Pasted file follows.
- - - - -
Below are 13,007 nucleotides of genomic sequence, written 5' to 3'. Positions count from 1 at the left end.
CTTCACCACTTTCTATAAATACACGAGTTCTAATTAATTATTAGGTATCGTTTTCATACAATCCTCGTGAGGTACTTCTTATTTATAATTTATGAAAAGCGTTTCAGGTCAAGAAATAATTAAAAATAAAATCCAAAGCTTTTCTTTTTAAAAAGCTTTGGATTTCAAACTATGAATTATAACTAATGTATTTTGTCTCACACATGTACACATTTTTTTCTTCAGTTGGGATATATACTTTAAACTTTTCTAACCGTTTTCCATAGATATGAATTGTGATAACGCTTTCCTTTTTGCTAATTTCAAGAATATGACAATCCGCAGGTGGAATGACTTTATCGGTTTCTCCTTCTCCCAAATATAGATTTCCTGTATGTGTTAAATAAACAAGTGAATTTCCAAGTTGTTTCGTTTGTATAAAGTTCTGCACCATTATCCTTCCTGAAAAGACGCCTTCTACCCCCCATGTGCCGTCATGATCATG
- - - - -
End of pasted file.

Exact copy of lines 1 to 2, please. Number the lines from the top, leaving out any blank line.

Below are 13,007 nucleotides of genomic sequence, written 5' to 3'. Positions count from 1 at the left end.
CTTCACCACTTTCTATAAATACACGAGTTCTAATTAATTATTAGGTATCGTTTTCATACAATCCTCGTGAGGTACTTCTTATTTATAATTTATGAAAAGCGTTTCAGGTCAAGAAATAATTAAAAATAAAATCCAAAGCTTTTCTTTTTAAAAAGCTTTGGATTTCAAACTATGAATTATAACTAATGTATTTTGTCTCACACATGTACACATTTTTTTCTTCAGTTGGGATATATACTTTAAACTTTTCTAACCGTTTTCCATAGATATGAATTGTGATAACGCTTTCCTTTTTGCTAATTTCAAGAATATGACAATCCGCAGGTGGAATGACTTTATCGGTTTCTCCTTCTCCCAAATATAGATTTCCTGTATGTGTTAAATAAACAAGTGAATTTCCAAGTTGTTTCGTTTGTATAAAGTTCTGCACCATTATCCTTCCTGAAAAGACGCCTTCTACCCCCCATGTGCCGTCATGATCATG